KonMari checklist is, quite simply, her decluttering list, which she approaches in military-like fashion, suggesting that you sort through, discard unused or unloved items and then keep items that 'spark joy', categorizing them neatly, and using her KonMari folding and filing trick to ensure they are easy to access and keep neat for the future. 

The KonMari checklist starts with clothing, books and papers, then suggests you move on to general items, kids' rooms, home office clutter and cleaning. Next, she suggest tackling the kitchen, decor – think picture frames and objets – the garage and bathroom. Finally, sentimental items which, as we all know, are the hardest to part with.

How do you organize like Marie Kondo?

Marie Kondo has six basic KonMari tidying rules so that you can organize like her. They are:

1. Commit yourself to tidying up

This means setting aside time and space to tackle a tidying job and then committing to complete it.

2. Imagine your ideal lifestyle

Marie really focusses past the decluttering job itself and asks you to consider how positive you will feel once its done. It does make it easier to start!

3. Finish discarding first

She suggests that the sorting through and discarding part of the decluttering should be done all at once. Then you can move on to sorting. Marie Kondo does suggest you thank each item you discard for serving its purpose, but we're happy to skip that bit...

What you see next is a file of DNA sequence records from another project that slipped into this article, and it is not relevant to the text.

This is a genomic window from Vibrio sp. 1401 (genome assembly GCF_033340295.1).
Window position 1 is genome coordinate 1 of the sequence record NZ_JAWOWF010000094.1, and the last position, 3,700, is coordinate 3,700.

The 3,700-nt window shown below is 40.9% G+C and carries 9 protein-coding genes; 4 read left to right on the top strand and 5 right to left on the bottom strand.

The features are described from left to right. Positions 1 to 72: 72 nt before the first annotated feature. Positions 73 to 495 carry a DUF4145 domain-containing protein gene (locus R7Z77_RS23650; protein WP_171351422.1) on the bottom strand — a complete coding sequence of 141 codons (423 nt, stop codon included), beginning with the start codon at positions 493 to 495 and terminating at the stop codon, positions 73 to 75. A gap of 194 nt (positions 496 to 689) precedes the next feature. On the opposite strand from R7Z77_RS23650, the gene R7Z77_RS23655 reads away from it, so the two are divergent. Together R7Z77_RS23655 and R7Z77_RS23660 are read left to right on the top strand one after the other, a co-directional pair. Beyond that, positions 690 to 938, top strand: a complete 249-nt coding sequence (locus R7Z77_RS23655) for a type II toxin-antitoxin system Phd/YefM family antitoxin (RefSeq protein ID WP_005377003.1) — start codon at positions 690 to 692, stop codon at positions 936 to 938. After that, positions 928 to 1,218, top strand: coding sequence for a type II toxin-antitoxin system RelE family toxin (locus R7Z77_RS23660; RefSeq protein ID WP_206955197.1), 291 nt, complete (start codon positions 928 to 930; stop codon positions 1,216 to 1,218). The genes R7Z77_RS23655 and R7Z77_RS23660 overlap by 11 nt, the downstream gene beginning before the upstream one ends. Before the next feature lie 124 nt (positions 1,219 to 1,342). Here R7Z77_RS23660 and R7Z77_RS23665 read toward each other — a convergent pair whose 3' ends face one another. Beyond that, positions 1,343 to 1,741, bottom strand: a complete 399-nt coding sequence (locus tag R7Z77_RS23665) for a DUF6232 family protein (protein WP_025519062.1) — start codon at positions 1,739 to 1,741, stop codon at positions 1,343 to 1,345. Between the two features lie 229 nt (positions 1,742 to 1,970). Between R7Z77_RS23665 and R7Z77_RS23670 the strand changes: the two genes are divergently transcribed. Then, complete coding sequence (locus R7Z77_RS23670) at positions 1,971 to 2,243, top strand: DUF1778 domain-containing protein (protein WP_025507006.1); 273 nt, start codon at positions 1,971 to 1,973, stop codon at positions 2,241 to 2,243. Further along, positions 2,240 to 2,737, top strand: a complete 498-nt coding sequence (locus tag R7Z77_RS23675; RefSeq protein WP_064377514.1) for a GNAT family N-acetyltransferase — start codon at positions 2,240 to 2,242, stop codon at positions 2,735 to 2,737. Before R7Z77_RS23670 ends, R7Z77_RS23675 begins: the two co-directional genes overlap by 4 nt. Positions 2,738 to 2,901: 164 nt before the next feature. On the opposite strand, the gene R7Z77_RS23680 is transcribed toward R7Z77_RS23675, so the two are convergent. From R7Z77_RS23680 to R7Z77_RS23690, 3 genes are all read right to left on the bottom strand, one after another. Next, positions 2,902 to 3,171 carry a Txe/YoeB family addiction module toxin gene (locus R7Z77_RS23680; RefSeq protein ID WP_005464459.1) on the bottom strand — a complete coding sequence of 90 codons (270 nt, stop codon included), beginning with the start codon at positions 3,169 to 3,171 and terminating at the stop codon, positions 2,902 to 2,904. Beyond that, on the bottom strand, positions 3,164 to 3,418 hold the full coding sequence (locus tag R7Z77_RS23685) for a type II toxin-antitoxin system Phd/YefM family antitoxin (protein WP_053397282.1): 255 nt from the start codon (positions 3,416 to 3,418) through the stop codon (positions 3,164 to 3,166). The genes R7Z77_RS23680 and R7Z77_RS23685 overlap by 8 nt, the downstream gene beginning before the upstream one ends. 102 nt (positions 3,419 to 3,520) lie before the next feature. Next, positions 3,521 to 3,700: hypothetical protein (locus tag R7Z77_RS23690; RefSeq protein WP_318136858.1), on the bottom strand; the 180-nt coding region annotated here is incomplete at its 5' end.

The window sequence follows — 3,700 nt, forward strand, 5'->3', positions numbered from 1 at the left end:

4. Tidy by category, not location

Simple: tidy all your Tupperware first, then move on to cutlery, then to china (and so on).

5. Follow the right order

Sticking to the plan is the key to success but Marie Kondo also suggests orderliness in the actual tidying away of items – and is insistent that the best approach is to make things we use regularly or like to see on display are very much to hand, while items we don't need often are stored in a less convenient place, purely because we don't need them as often.

6. Ask yourself it it sparks joy

Having trouble parting with something? It's a good way to work out whether you really want to keep it. And if a room – or corner of a – really doesn't spark joy, that's a good starting point for your rethink.

Is Tidying Up with Marie Kondo still on Netflix?

Tidying up with Marie Kondo is still available to view on Netflix – and her new show is due to air soon.

Thea Babington-Stitt
Content Editor

Thea Babington-Stitt is a Content Editor at Future. She has been an interiors journalist for nearly 10 years and has held positions at LivingEtc, Country Homes & Interiors and Homes & Gardens. Currently, she is writing for Ideal Home and Style At Home's websites and magazines.